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What You Need to Know about North Carolina for December 23, 2014

Almost Christmas folks. Here’s your North Carolina news for Christmas Eve Eve:

News Across North Carolina for December 23, 2014

The News and Observer may sell some of their downtown Raleigh buildings.

Meet the North Carolina public schools Superintendent of the Year.

The provision requiring women to be shown ultrasounds prior to abortions has been struck down by the U.S. 4th Circuit Court of Appeals.

The state has a new poet laureate and they are better regarded than the previous choice by the governor.

Greensboro’s Dudley High School is searching for a new principal and Guilford County Schools is inviting community members to fill out a survey to express their wishes for their next principal.

Unaffiliated voting has surged compared to four years ago, according to the State Board of Elections.

Essentially, these two state court judges are switching places, due to laws allowing anyone to be appointed to replace a judge elected to a higher seat.

Rutherford and Henderson Counties are considering shipping their trash to a landfill in Greenville, SC.

Charlotte’s Carolina Theater just received $500,000 from the Knight Foundation, putting it one step closer to its renovation.

Excess field paint from Bank of America Stadium has been un-knowingly  dumped into a nearby creek.

An owner of apartments in Charlotte has filed for a rezoning request to turn his property into a $400 million mixed-use facility.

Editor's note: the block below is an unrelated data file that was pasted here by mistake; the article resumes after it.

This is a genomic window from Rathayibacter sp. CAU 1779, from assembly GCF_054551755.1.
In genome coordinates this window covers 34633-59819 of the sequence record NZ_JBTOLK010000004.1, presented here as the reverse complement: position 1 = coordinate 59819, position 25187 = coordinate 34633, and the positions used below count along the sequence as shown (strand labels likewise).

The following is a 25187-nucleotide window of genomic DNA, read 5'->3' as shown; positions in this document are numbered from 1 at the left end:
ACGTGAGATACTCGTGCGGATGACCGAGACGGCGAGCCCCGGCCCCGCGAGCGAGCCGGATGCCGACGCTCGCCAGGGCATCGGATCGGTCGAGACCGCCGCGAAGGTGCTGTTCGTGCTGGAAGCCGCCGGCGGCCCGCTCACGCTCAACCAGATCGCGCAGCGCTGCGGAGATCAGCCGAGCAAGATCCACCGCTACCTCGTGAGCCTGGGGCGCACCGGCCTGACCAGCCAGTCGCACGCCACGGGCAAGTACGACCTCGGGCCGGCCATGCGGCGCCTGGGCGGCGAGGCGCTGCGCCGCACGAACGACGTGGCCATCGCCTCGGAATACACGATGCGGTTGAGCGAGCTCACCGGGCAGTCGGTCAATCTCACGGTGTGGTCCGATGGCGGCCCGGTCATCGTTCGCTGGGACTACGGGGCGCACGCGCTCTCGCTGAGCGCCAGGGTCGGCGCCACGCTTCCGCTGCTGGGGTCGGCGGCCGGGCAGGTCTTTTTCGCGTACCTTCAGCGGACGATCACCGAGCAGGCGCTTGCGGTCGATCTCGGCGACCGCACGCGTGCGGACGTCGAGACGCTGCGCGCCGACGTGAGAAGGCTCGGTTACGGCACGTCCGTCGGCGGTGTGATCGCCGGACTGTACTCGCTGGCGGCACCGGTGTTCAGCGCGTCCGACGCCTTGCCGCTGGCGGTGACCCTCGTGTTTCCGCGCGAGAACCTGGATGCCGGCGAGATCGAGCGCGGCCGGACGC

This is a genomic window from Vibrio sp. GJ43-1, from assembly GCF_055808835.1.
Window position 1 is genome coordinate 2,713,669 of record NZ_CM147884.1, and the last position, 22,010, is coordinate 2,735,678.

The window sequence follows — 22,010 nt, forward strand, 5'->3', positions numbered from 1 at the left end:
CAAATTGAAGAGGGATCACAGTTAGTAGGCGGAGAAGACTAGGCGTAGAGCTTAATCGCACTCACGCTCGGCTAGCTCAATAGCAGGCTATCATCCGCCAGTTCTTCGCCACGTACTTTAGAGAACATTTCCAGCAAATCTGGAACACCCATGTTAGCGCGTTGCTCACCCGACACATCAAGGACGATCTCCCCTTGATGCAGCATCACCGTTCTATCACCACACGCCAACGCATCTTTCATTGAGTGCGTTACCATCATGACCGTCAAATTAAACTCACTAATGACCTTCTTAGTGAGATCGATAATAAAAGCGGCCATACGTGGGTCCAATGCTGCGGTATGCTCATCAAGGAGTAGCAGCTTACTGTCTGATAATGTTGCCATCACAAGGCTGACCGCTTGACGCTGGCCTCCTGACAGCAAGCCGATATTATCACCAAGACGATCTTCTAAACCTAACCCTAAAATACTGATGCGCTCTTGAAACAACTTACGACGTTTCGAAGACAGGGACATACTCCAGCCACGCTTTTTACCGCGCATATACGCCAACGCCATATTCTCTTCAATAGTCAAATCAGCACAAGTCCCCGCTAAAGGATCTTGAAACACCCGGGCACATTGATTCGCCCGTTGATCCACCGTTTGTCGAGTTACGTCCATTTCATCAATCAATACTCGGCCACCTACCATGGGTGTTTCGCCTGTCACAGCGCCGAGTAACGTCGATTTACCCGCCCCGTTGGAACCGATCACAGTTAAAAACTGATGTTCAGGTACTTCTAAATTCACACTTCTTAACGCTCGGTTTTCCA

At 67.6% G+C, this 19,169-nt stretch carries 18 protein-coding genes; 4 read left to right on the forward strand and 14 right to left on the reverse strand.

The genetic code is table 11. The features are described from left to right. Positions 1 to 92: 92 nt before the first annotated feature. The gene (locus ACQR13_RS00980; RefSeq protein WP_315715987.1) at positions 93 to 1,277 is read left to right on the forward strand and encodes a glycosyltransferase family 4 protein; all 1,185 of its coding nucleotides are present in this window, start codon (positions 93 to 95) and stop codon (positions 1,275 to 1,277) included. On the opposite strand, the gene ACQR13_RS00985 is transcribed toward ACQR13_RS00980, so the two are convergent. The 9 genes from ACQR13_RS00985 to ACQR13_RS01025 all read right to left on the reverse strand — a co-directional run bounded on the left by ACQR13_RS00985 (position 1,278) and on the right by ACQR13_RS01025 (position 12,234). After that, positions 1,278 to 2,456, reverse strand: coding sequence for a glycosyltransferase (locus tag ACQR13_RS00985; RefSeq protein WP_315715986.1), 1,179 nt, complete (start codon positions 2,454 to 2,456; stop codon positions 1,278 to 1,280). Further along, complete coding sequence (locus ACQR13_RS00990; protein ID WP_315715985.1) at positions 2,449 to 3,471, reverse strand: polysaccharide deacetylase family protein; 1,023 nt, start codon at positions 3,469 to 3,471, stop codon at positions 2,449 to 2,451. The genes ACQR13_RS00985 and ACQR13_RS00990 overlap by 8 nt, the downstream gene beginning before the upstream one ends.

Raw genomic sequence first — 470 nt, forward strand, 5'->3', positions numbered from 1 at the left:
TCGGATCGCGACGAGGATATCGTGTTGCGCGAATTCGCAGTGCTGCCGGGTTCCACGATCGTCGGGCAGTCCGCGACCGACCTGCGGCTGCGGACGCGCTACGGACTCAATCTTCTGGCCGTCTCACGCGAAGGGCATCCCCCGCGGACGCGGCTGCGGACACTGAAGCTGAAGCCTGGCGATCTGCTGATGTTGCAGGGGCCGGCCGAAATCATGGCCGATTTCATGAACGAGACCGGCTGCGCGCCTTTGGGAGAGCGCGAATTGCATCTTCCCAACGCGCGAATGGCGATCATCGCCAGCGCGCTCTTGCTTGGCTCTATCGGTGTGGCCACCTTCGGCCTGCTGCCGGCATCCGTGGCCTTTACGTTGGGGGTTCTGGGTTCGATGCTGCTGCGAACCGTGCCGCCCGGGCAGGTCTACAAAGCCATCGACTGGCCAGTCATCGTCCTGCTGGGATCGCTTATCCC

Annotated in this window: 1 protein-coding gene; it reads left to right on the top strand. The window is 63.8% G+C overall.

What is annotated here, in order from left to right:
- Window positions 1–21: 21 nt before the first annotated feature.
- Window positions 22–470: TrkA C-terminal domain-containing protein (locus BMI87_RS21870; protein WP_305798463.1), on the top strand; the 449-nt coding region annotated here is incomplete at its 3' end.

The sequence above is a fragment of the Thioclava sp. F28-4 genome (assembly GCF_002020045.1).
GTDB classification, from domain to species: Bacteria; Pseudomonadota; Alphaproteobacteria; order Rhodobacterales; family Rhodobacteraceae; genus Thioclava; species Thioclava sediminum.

A Charlotte billboard company may have cut down too many trees and violated the city’s tree ordinance, to make one of it’s billboards more prominent.

The State Supreme Court agrees with the state utilities commission that Duke Energy can increase their rates.

Several open houses will be held in the path of the proposed Atlantic Coast Line gas pipeline.

Two new county commissioners have been sworn in in New Hanover County.

At least four tire companies have considered locating in Brunswick County in the past two to three years.

Although the state DOT wants companies, and fellow state agencies, to reduce the need for commuters to use the currently under construction I-440, some state agencies refuse to yield to the request.

And finally, Durham officials have brokered an unusual real estate deal around their police headquarters.

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